Gallery: EDF Scouts Battalion wraps up week's successful exercise ({{contentCtrl.commentsTotal}})

Estonian Defense Forces (EDF) personnel wrapped up a training exercise in Latvia Sunday, aimed at honing both specialist and tactical skills.

The EDF's Scouts Battalion took part in Exercise Steel Shield (Terakilp) at the Adaži training area near Riga, with the unit's commander, Lt Co. Eero Aija saying that it had given personnel a realistic overview of battalion-level firepower, along with experience and skills in firing in cooperation with other units both on the offensive and the defensive.

Steel Shield is an annual exercise, which has involved the Scouts Battalion – a rapid response unit under the EDF's 1st Infantry Brigade command – since 2005, and is in fact the culmination of its annual training cycle.

U.K. and Danish personnel from the NATO Enhanced Forward Presence (eFP) based at Tapa also took part, which combined with the EDF members numbered close to 500.

"We now have a very close understanding of how to use combat vehicles and how the armored infantry works in general," Lt. Col. Aija said.

Much of Estonia's defense doctrine revolves around the use of mechanized armored infantry.

Lt. Col. Aija added that the EDF men had gained more experience in the workings of the Swedish-built Combat Vehicle 90 (CV90) tracked infantry vehicle, thanks to the exercise, and was unstinting in his praise of the soldiers' performance over the period it took place.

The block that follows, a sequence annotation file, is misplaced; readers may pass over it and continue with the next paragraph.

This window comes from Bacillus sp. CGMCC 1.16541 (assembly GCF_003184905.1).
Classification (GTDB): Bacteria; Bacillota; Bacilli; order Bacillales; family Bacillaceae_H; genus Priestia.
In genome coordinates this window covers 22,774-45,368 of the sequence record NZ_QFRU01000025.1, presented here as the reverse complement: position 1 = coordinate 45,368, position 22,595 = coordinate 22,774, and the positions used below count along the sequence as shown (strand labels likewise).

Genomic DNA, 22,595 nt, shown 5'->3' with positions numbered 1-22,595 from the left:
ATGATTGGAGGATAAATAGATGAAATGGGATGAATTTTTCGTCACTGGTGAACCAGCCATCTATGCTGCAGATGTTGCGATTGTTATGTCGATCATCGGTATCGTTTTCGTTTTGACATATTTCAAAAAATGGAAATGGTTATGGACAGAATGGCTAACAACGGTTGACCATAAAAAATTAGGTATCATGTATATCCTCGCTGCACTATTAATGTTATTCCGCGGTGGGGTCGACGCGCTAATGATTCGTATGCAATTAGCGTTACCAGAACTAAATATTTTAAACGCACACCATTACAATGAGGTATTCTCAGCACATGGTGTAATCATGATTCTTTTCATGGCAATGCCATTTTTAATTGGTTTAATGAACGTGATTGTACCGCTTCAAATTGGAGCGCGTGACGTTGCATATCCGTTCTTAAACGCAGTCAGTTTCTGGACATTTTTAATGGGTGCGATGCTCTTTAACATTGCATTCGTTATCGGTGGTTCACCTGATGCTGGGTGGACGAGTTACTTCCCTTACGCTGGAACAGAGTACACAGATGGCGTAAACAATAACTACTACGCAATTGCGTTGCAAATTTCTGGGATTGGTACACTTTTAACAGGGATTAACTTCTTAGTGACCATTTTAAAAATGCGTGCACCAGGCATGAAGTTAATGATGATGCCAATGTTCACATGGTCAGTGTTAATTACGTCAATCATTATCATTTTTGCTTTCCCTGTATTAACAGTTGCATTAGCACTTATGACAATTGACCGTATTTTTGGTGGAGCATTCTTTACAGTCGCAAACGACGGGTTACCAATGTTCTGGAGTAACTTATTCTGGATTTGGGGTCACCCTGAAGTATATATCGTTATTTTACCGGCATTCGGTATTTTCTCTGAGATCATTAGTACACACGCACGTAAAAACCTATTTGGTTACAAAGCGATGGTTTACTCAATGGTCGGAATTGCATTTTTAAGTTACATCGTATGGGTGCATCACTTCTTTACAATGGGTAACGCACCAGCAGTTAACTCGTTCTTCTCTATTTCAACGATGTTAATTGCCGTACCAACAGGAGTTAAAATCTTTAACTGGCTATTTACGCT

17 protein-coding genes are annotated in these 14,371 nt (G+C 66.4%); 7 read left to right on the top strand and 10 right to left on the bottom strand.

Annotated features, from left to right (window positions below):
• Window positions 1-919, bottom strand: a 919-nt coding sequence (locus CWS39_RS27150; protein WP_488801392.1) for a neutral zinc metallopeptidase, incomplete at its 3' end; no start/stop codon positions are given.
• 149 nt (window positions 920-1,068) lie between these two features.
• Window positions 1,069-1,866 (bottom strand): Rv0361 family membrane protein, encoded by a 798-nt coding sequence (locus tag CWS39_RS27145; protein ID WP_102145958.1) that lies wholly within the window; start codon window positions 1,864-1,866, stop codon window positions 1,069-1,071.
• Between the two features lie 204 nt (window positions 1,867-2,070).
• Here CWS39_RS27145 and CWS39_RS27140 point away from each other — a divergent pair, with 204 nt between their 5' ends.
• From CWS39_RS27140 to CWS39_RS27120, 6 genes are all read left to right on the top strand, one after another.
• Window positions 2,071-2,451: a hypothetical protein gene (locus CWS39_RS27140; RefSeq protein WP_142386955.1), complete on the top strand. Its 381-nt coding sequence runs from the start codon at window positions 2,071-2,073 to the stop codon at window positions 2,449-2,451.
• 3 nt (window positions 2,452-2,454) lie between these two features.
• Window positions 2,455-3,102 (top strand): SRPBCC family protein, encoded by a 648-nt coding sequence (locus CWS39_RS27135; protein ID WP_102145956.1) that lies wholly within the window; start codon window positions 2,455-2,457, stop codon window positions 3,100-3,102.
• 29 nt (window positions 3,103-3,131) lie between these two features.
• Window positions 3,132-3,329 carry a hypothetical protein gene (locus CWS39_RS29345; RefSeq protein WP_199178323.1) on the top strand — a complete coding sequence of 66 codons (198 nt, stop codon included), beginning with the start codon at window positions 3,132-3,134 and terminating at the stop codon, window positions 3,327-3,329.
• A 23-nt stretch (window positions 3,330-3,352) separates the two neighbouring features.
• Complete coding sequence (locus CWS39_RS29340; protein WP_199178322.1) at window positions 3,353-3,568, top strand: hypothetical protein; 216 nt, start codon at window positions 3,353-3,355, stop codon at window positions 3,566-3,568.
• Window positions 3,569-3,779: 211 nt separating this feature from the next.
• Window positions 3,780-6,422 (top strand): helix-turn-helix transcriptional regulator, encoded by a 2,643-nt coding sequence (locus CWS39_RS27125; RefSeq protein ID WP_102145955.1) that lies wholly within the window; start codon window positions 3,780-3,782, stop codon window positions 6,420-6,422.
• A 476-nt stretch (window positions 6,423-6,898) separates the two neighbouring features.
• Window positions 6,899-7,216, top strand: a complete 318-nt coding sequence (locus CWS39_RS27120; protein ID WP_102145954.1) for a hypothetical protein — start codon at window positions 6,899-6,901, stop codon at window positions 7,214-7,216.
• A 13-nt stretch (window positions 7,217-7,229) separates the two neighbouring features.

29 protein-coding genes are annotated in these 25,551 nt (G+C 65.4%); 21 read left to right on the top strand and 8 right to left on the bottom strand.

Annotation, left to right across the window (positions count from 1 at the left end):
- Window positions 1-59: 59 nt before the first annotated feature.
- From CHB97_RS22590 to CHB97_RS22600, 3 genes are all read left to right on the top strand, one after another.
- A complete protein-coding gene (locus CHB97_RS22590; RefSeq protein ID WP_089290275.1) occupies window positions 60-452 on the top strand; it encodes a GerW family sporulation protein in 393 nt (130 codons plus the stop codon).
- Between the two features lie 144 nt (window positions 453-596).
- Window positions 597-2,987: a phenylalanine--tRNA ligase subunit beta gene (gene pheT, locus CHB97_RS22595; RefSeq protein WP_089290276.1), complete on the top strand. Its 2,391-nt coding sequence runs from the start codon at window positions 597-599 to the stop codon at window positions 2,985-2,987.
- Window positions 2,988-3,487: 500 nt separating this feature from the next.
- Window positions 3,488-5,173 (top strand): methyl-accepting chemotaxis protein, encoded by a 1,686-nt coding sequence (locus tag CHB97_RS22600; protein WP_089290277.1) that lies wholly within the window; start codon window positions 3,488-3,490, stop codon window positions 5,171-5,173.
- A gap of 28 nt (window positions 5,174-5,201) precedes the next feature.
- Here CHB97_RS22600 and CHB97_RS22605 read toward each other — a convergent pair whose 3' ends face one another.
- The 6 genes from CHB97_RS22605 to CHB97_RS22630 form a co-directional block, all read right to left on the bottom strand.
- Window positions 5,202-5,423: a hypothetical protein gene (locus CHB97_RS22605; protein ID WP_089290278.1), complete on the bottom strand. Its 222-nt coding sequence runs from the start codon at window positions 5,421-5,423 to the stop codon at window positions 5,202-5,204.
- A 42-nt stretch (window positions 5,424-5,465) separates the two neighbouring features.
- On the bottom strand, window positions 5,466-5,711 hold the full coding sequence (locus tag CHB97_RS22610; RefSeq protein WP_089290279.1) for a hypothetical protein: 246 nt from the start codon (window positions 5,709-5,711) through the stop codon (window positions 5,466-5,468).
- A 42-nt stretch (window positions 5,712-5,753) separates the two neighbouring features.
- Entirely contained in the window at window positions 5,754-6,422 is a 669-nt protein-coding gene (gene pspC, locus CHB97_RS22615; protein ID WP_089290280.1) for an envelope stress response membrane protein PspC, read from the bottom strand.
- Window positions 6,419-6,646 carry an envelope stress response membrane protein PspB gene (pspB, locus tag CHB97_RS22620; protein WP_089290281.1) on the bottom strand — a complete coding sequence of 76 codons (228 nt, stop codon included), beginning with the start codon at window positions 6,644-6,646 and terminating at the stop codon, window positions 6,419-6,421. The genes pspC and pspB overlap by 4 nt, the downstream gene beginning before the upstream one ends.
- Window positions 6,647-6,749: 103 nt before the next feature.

Exercise Steel Shield started last Monday and ran through to the weekend. Conscripts from the EDF's 1st Infantry Brigade also took part, including those from the Pioneer Battalion, who were involved in repairing any damage caused to the landscape during the exercise.

Meanwhile, eFP members were also involved in an exercise at Adaži.

Exercise Furious Axe involved U.K. Challenger 2 Main Battle Tanks (MBTs) as well as Leopard 2 MBTs from the Canadian army. Latvia's eFP is Canadian-led.

Exercise Furious Axe involved U.K. Challenger 2 Main Battle Tanks (MBTs) as well as German-made Leopard 2 MBTs from the Canadian army. Latvia's eFP is Canadian-led.

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Editor: Andrew Whyte

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